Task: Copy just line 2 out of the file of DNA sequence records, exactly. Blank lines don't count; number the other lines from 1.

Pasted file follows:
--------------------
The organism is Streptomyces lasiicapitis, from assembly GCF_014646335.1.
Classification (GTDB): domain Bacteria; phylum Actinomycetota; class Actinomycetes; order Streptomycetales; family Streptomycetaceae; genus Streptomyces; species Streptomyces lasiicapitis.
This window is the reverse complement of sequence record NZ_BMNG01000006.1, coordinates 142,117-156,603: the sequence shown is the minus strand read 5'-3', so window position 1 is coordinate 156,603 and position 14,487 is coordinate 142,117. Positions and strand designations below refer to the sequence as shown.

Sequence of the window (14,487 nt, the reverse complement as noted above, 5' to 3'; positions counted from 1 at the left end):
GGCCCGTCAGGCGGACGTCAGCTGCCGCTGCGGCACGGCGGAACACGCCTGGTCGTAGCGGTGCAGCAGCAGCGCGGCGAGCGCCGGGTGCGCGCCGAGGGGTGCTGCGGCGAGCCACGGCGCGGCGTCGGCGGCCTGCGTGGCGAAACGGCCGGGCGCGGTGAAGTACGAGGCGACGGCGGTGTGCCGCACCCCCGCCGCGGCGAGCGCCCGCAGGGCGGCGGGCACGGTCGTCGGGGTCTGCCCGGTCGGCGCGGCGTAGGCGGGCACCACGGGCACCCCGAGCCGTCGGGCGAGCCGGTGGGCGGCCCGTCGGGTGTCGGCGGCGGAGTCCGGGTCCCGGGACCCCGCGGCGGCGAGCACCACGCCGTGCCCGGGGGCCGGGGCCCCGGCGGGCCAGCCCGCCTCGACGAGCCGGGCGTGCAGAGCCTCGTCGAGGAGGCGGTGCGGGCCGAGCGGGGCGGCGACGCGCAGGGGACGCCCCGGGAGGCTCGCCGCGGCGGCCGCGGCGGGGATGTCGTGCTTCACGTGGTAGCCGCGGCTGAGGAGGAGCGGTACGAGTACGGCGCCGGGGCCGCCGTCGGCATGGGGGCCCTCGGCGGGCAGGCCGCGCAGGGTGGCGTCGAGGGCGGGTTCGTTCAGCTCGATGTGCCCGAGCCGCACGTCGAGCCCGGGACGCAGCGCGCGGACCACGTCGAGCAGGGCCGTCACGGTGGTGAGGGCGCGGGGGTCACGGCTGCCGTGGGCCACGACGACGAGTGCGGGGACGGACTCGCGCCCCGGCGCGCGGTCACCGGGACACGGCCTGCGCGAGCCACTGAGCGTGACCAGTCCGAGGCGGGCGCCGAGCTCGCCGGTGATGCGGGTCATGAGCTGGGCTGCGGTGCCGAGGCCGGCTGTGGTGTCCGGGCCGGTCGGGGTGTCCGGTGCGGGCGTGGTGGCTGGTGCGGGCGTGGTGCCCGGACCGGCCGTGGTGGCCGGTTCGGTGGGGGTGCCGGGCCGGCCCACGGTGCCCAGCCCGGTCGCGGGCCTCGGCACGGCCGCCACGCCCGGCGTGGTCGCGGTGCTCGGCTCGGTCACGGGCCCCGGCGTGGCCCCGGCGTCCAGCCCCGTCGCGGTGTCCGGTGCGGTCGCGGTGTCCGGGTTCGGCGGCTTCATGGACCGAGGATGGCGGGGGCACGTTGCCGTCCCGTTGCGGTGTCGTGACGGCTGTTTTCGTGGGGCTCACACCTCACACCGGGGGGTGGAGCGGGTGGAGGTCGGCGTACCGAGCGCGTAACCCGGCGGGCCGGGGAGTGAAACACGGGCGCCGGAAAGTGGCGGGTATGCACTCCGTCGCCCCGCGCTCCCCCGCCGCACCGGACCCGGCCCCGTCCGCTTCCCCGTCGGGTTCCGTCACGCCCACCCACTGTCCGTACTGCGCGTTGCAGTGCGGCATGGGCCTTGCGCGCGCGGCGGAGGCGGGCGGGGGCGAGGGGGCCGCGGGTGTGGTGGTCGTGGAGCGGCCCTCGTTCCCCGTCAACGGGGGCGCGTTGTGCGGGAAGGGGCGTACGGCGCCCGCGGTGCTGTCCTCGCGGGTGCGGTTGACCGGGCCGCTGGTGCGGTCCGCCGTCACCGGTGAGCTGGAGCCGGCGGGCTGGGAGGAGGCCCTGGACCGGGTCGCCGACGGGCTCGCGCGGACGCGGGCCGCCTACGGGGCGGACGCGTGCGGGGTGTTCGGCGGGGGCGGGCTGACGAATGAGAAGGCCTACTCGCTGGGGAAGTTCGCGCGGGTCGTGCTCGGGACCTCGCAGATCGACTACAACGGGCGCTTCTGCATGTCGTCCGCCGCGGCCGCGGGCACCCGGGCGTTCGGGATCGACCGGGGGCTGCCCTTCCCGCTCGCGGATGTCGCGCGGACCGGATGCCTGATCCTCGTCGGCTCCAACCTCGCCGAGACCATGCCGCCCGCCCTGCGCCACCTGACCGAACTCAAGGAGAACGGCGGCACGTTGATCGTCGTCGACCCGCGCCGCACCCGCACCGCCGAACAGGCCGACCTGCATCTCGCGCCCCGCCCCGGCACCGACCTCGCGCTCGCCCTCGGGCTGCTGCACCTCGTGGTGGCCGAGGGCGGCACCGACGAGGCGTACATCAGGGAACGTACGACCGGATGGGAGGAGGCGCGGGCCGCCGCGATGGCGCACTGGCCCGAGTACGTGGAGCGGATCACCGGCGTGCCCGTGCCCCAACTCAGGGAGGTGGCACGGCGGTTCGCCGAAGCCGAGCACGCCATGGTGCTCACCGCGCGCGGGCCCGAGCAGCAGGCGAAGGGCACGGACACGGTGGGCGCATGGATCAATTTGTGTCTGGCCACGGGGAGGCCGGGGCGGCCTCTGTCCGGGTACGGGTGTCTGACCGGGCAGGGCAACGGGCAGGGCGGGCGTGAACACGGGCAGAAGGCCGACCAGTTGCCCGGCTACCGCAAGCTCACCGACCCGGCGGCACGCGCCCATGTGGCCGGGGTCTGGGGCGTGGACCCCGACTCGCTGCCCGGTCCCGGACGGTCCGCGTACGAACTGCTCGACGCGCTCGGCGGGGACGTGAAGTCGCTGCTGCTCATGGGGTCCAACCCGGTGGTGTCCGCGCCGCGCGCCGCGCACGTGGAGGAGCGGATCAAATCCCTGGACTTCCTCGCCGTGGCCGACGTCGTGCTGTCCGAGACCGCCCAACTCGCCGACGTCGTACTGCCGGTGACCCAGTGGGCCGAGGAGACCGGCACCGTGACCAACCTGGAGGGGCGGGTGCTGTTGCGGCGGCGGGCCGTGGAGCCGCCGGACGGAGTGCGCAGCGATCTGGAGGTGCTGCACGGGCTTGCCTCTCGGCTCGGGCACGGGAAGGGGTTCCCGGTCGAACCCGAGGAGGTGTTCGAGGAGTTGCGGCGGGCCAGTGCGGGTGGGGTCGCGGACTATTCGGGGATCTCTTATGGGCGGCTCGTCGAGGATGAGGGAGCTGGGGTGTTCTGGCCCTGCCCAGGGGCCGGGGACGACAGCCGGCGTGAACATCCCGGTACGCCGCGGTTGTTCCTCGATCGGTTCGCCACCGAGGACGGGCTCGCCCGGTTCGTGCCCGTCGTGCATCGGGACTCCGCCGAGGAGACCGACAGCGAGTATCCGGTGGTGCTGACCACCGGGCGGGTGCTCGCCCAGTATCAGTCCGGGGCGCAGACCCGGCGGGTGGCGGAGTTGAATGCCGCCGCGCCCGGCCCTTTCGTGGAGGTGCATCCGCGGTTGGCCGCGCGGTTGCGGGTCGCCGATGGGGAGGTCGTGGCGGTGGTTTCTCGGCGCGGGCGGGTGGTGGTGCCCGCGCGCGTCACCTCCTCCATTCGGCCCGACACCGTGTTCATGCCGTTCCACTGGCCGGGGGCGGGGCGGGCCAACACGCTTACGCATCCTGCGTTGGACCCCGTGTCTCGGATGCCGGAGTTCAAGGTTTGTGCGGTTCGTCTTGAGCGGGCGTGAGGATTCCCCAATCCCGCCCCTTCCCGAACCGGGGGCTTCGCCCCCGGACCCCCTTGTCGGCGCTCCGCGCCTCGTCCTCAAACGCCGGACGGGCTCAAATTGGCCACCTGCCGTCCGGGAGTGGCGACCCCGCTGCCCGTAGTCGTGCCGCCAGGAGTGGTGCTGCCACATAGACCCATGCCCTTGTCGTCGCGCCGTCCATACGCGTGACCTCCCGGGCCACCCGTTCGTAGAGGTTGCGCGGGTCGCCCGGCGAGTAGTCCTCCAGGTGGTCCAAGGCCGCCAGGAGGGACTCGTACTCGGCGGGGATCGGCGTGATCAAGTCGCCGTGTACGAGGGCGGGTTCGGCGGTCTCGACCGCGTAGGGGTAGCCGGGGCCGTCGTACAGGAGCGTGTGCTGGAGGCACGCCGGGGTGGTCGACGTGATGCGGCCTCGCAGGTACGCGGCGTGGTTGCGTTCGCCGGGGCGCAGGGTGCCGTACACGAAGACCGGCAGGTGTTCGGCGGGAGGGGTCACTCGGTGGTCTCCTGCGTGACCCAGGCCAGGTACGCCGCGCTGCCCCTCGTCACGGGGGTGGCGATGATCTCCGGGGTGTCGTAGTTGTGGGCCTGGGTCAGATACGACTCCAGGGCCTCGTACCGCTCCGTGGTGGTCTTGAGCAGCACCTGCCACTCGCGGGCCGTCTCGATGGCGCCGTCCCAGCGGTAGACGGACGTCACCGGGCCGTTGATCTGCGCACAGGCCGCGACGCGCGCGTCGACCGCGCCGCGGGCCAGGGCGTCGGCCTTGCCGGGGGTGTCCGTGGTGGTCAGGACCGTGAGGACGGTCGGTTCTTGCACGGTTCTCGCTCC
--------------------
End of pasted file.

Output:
Classification (GTDB): domain Bacteria; phylum Actinomycetota; class Actinomycetes; order Streptomycetales; family Streptomycetaceae; genus Streptomyces; species Streptomyces lasiicapitis.